Blog Archive

Tuesday, March 13, 2018

Writing and Illustrating: An Interview with Kelly Pulley

You started off illustrating children's books for other authors. What made you decide to illustrate and write your own books?
I’d been illustrating the Beginner’s Bible books for quite a few years. We had published a lot of books in the series, but I’d never seen one written in rhyme. I had no writing experience at all, but I thought, how hard could it be? 

Well, it was hard. That first story was Food for a Fish, which was published by David C. Cook in 2012, first as one of 4 books in a series and then in the Magnificent Tales Treasury of Bible Stories.

How did you go about finding a publisher?
I sent book proposals directly to contacts I had made through illustrating, thereby bypassing the slush pile.  In other words, I cheated. Finding an agent was much more difficult.

What is the hardest part of writing for you?
I would say the hardest thing for me is everything. I wish I could have a great story all planned out in my head before I sit down at my computer. But I usually have just a simple idea when I start. Then it’s a matter of writing, rewriting and more rewriting. When I feel it’s finished it sometimes doesn’t resemble what I started with. If it weren’t hard it wouldn’t be much fun or rewarding.

What does your editor remind you to do most often?
I’m not sure if there is one thing I hear more frequently than anything else, but the thing that comes to mind is to add more layers to my stories or add an extra twist. I think I’ve been scolded for doing about anything and everything that is possible to do wrong during the writing process. My punctuation is atrocious. Actually, I’m quite adept at making errors.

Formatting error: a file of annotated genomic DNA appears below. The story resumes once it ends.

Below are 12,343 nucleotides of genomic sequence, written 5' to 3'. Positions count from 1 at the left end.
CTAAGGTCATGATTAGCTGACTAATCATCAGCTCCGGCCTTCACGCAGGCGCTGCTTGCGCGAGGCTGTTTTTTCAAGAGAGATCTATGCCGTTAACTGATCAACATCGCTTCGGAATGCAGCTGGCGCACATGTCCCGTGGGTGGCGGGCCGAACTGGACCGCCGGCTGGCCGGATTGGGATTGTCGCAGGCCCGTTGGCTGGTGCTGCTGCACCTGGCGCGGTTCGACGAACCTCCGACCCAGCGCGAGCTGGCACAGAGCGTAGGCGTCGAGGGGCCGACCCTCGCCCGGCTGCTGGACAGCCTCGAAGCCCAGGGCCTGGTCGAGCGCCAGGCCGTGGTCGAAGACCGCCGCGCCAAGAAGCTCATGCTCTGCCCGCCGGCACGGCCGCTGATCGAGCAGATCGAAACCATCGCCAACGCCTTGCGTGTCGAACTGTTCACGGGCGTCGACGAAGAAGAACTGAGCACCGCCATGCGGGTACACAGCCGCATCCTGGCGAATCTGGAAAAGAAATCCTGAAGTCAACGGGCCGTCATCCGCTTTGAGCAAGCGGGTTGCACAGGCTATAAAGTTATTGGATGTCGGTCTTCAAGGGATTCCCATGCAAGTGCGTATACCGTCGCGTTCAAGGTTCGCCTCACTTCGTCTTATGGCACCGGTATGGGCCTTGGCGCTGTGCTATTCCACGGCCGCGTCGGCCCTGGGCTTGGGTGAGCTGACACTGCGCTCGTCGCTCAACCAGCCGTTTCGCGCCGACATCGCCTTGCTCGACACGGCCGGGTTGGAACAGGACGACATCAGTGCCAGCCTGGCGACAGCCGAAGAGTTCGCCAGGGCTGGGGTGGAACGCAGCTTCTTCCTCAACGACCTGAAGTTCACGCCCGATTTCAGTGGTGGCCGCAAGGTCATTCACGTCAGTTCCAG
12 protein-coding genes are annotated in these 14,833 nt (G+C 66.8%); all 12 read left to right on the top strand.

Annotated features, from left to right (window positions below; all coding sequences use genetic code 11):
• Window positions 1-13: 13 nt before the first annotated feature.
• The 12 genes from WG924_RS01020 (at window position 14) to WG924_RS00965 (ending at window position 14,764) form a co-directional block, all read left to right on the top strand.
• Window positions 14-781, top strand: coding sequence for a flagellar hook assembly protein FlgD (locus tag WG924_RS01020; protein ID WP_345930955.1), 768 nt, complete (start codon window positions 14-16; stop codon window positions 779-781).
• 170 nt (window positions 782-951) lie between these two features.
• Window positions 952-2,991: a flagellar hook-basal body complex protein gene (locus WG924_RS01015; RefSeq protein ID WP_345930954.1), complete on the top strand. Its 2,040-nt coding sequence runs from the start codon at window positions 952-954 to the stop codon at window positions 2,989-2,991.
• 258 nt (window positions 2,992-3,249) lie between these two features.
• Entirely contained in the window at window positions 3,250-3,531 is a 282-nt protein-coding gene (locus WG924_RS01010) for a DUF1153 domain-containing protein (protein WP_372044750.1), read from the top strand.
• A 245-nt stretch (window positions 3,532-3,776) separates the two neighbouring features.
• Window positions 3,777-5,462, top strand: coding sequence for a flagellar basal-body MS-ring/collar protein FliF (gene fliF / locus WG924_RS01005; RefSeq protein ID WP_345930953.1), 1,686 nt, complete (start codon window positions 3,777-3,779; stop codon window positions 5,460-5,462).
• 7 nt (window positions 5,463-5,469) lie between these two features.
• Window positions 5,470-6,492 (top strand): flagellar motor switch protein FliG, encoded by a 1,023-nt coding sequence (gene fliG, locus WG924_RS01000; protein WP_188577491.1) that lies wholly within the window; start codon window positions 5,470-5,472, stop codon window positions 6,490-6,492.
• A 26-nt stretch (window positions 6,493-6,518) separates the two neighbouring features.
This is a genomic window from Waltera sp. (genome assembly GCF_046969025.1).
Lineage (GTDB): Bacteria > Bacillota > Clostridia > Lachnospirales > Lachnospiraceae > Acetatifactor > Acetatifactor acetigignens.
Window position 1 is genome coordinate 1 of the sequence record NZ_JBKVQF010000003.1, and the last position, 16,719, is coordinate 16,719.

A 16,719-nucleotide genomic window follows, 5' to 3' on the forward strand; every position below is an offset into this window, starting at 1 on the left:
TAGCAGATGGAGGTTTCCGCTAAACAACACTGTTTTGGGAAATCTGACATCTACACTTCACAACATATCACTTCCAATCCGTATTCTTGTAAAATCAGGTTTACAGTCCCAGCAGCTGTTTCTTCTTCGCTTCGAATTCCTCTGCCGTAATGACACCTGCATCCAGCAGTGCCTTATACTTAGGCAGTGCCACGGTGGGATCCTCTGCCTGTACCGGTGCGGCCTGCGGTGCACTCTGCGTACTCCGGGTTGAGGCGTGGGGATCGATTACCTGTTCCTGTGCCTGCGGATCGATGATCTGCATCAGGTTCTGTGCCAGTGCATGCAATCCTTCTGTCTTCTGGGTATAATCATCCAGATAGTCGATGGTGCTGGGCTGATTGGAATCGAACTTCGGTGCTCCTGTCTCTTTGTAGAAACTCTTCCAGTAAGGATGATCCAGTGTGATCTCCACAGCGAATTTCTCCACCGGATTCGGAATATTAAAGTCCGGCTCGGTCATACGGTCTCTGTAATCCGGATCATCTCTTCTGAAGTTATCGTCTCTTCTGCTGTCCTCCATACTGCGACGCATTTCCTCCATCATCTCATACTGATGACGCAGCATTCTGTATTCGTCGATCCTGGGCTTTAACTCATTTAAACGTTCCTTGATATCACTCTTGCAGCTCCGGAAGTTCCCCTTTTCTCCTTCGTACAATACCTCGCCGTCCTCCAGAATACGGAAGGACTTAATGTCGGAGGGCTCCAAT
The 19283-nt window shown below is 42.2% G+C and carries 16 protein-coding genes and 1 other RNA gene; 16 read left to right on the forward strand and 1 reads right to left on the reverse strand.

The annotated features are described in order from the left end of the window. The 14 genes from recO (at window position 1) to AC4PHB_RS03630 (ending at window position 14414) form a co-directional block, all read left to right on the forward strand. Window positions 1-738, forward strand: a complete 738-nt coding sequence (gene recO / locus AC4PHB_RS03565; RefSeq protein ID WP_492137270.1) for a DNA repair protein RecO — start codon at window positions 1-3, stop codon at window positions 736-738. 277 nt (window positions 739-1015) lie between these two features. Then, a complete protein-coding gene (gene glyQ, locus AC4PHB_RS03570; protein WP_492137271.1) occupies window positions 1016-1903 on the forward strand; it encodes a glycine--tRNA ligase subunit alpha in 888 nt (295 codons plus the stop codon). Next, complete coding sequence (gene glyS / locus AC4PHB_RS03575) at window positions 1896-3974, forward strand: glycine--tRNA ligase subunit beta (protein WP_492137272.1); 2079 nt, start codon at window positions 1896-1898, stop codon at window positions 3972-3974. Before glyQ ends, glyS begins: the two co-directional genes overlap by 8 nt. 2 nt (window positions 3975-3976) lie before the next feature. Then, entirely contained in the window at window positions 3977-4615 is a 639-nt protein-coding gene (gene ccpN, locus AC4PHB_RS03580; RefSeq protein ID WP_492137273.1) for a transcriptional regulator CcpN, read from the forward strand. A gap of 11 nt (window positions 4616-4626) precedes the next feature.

What’s the best encouragement you’ve had in your writing?
That’s easy, my wife. She believes in what I’m doing and she’s my biggest fan. There’s no way I would still be at this if it weren’t for her ceaseless support and encouragement.

We have all experienced rejection. How have you learned to write past it?

I’ve received a ton of rejection letters. The form letters are the worst, because you don’t get any feedback, so you have no idea why the story was rejected. I’ve found that if I’ve been pitching a story for a year or so and I haven’t found a publisher, it’s best to put the story aside. I can always return to it later and rework it, or just write it off as a learning experience.

What has surprised you the most in writing/publishing?
That a publisher would like my stories enough to publish them!

What frustrated you the most? 
That a publisher wouldn’t like my stories enough to publish them! 

What do you know now about writing that you wished you had known sooner?
How long the whole process takes. Spending months (or longer) writing and rewriting a story, then more months (or longer) searching for an agent or publisher. And when you finally find a publisher it still takes up to a couple years before your book hits the shelves. 

What is some of the best writing advice that you’ve received or could give?
With picture books every word is important. If it’s not essential to the story, it needs to go.   

Are there any other points about writing that you would like to add?
Don’t wait to start writing until you have the perfect story in your head. Just write. Let the story develop as you write. Few of my stories–other than my Bible stories–end up anything like I originally had in mind.   

What is the next book that will be coming out? Can you give me a short

I have several stories that I’m very excited about that I haven’t yet begun pitching to publishers.  One is about a rhinoceros and mouse that plan to have tea at the mouse’s house. The rhinoceros finds neither the house nor the story acceptable and takes matters into his own hands.

I also have a Christian series that is ready to pitch that is meant to show kids how to use the Bible to answer questions about fear, forgiveness patience, helping your neighbor, etc.

That’s it for today’s interview. If you’d like to learn more about Kelly’s books, here are some links to get you started.